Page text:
From Hamlagrøhornet one sees a division between the fertile phyllite and the naked Precambrian basement rock types in the landscape. View toward south. Mt. Øyaseteggi (back left) is built up of granite and is nearly barren of vegetation. (Svein Nord)
THE LIFE-GIVING BEDROCK”
The type of underlying rock can be decisive for how many different types of plants are found in an area. In the area around Hamlagrø-lake the diversity is especially obvious. The geological conditions change much here within a short distance.
Between naked and grey bedrock, lies the Hamlagrø area, lush and green, with fields and mountain farms. The basis for the fertile lushness is a belt of phyllite, which also contains mica schist. The phyllite belt, which crosses the westerly part of Hamlagrøvvatnet Lake, separates the harder Precambrian basement rocks of the Bergsdals Complex. If we follow the highway from Osen along the water, we meet the phyllite belt at Grønestad. The phyllite zone is a couple of kilometres wide, but narrows toward the southwest, at the foot of Mt. Fuglafjellet. Mt. Fuglafjellet and most of the other high mountaintops in the area are made of harder rock types, such as quartzite and granite.
From the many lookout points in the area it is easy to see the sharp division between the fertile phyllite and the naked Precambrian basement rock types.
A rock type consists of minerals with chemical compositions that are vitally important for the plants. It is not sufficient that one rock type contains the needed nutrients. The minerals can be so bound to the rock that the plants cannot utilize the nutrients they need. It is just as important, therefore, that the plant nutrients are able to be dissolved from the rock type. It is first when weathering has ensured that the nutrients get dissolved into the groundwater, that the that the plants can take them up through their roots.
Which rock types are favourable for the plants? Phyllite and mica schist contain large amounts of mica minerals and often some calcium. Mica is a flake mineral, with weak bonds across its flaky structure. The flakes are therefore easily split off, and weather to give abundant nutrients in the groundwater. Granite and especially quartzite contain much quartz. This mineral does not contain much plant nourishment. Therefore it is not surprising that there are large contrasts in the vegetation when the nutrient-rich and nutrient-poor rock types lay side by side. Since quartz-rich and hard thrust sheets make up most of the highest elevations in many mountainous areas, there is very little that grows on the tops. A number of mountain plants are completely dependent on the phyllite, which is often exposed a bit lower in the terrain and in smaller areas connected to steep mountains, ravines and canyons.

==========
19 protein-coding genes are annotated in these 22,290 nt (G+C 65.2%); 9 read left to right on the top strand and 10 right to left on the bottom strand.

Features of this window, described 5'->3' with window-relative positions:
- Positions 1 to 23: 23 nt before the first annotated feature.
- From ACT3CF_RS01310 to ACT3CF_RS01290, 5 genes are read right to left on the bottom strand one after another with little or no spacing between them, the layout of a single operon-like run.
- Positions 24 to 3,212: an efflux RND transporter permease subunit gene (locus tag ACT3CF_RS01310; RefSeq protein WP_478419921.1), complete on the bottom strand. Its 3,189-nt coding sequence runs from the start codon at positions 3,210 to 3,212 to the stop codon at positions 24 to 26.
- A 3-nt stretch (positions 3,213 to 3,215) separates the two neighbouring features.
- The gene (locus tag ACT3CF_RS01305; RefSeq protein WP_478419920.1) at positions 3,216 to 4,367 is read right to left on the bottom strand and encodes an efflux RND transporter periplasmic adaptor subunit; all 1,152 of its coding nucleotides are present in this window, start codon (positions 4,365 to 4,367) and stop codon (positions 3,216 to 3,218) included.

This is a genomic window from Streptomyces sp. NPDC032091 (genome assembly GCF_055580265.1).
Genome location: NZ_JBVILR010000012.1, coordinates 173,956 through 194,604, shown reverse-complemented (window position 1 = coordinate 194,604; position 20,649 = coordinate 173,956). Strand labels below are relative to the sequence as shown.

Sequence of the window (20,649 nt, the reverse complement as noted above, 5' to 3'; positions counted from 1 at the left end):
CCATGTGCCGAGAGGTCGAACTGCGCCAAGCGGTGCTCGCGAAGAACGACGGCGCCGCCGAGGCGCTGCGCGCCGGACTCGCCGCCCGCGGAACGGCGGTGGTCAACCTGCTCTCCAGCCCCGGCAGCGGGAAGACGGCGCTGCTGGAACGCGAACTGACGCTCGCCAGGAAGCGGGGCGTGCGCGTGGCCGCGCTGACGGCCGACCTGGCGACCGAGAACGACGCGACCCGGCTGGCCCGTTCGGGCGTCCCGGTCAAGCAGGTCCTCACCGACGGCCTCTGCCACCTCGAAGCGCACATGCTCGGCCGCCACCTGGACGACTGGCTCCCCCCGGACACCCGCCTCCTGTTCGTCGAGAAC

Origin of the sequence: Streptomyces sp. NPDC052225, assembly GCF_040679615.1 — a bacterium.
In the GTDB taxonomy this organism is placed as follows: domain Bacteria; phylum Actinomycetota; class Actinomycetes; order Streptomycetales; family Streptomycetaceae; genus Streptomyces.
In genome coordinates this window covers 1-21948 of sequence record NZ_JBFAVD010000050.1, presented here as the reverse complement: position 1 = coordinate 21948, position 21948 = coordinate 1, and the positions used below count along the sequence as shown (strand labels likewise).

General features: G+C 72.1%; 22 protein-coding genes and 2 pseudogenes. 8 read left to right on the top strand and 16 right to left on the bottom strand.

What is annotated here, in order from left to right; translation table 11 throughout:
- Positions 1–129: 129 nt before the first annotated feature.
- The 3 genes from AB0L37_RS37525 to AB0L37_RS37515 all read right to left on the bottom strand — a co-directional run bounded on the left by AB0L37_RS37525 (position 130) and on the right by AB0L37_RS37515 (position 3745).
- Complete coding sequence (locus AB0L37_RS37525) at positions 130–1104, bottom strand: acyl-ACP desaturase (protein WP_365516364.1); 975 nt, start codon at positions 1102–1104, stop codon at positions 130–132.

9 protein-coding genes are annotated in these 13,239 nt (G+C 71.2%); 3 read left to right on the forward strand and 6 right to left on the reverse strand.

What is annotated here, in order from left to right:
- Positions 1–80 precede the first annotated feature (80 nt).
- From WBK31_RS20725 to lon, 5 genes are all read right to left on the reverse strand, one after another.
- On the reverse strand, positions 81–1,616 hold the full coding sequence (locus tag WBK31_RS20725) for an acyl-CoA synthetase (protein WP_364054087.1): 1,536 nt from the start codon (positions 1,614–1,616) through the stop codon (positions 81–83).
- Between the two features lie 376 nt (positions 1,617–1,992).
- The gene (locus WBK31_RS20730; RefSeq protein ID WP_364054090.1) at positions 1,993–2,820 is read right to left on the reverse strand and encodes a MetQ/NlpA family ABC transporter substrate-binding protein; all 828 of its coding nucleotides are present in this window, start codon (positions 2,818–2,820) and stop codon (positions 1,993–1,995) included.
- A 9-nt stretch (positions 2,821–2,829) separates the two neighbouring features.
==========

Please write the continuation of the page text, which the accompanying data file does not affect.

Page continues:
On Mt. Hamlagrøhornet the phyllite reaches up to 1080 m a.s.l., and much nutrient-rich residual soil has been formed even at great height. In this beautiful walking terrain there is also an extra calcium-rich part of the phyllite. Because of this, Hamlagrøhornet has a species rich flora, including many quite finicky plants. Strangely enough, a body of quartzite has strayed into the phyllite belt, and it forms the naked and distinctive top, Mt. Løva.
The dry banks along Lake Hamlagrøvatnet are a result of developments in the Bergdal water system. The water is tapped 17 metres down in winter in the eastern part and 27 metres in the western part. These "nature controllers" influence some people's experience of the nature here. It is also a reminder that our energy-demanding lifestyle has consequences, also in the mountains.
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